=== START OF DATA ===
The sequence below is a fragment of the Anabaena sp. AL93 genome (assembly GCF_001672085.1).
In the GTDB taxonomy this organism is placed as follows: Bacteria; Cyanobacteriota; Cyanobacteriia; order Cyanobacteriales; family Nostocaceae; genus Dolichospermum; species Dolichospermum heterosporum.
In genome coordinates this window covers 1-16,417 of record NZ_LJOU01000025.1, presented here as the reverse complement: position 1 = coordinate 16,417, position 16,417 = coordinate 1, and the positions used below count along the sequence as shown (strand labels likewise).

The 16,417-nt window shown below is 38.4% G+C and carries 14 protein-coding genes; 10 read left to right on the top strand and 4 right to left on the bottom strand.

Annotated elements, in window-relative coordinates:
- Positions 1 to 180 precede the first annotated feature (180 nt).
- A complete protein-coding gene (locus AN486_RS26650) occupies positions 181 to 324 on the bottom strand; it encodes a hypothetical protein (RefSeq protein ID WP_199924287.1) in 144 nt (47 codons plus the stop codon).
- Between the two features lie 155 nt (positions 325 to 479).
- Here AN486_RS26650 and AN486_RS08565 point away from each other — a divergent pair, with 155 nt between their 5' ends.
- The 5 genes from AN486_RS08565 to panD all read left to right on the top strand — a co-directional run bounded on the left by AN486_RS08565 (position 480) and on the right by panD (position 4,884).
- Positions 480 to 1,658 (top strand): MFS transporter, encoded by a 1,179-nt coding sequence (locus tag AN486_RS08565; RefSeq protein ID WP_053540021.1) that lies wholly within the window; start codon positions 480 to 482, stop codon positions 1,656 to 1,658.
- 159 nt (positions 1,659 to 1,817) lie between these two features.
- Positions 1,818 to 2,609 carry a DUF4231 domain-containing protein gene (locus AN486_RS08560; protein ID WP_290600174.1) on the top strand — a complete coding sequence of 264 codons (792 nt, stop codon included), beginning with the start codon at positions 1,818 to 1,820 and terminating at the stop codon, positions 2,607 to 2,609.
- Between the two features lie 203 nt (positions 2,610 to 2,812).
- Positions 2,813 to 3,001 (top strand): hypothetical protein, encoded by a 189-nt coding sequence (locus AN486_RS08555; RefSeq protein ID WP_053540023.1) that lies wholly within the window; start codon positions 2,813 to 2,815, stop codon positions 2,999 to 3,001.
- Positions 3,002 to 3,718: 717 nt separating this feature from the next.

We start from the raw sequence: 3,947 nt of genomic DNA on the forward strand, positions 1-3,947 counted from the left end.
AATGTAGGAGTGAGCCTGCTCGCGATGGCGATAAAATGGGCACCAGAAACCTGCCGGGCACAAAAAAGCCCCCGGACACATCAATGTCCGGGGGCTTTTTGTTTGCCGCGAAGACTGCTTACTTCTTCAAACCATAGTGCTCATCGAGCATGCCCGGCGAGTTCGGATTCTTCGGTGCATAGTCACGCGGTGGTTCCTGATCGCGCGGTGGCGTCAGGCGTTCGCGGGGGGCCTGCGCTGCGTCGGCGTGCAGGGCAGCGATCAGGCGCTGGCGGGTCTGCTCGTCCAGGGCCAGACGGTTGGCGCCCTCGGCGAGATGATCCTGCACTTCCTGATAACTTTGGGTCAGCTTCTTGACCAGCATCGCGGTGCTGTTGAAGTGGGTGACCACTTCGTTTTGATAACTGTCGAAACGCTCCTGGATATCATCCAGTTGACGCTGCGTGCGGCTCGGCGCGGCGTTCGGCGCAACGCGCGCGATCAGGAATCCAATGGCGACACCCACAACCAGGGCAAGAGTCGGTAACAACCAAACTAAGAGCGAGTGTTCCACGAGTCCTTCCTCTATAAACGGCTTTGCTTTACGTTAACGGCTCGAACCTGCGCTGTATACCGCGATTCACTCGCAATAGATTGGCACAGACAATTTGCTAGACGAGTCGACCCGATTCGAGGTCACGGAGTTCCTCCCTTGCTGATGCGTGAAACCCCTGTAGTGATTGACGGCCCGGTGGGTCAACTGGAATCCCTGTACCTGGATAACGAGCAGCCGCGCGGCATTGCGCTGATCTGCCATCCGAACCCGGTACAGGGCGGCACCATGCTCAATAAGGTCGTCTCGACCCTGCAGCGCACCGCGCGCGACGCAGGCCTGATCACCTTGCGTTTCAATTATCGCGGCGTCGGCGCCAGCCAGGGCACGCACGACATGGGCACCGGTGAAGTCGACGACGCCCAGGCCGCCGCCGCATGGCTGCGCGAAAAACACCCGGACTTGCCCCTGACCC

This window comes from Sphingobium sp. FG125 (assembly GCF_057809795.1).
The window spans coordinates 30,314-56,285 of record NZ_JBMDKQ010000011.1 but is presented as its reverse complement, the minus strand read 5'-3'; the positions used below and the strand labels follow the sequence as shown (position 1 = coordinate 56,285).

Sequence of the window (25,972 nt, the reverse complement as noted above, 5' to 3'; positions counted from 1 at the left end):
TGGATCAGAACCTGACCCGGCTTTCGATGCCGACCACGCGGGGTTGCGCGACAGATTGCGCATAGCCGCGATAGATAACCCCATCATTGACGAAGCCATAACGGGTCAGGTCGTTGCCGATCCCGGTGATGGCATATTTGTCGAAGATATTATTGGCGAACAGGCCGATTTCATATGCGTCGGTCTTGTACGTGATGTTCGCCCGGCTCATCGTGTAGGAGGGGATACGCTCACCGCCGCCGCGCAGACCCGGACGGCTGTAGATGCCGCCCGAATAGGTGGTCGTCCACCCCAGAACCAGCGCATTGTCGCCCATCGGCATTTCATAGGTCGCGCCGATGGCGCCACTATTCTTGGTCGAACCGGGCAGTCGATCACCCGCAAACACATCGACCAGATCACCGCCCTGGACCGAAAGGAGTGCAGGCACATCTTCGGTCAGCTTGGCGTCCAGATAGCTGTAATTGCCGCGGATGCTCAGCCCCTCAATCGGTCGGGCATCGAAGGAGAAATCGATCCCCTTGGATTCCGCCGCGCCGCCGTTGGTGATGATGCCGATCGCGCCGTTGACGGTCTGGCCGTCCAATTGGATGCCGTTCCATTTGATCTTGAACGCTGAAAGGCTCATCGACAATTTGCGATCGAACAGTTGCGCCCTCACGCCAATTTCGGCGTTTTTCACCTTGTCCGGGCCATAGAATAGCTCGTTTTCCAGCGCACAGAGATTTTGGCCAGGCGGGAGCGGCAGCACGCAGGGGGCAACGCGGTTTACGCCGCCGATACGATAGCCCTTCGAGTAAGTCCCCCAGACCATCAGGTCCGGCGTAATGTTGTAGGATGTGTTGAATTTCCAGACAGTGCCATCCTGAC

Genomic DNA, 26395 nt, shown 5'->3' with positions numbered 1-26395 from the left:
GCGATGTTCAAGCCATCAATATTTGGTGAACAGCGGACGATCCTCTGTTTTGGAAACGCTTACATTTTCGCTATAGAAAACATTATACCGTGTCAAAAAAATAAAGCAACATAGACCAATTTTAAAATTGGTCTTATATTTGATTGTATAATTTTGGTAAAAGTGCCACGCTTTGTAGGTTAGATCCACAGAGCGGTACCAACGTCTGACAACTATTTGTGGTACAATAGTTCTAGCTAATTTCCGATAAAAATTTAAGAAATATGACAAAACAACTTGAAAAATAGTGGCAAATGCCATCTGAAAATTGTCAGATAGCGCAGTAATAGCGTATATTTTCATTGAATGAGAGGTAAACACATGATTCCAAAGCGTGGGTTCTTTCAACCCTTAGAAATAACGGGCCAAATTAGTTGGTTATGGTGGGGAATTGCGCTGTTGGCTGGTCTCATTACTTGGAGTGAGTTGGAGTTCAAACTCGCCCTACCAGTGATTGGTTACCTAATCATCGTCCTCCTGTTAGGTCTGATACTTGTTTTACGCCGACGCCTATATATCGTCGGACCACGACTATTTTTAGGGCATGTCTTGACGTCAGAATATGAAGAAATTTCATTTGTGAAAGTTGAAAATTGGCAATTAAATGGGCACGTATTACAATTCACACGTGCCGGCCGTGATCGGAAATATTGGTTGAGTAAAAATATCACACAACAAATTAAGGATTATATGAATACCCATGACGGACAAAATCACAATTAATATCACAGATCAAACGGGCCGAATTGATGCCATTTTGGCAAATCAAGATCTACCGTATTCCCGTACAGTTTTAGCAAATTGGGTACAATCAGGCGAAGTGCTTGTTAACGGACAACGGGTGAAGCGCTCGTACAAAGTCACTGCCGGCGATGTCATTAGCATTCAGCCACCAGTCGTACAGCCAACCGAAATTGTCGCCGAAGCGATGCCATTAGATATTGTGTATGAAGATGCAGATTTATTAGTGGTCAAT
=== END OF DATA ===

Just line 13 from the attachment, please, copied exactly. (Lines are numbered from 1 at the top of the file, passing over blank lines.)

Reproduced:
- Positions 1,818 to 2,609 carry a DUF4231 domain-containing protein gene (locus AN486_RS08560; protein ID WP_290600174.1) on the top strand — a complete coding sequence of 264 codons (792 nt, stop codon included), beginning with the start codon at positions 1,818 to 1,820 and terminating at the stop codon, positions 2,607 to 2,609.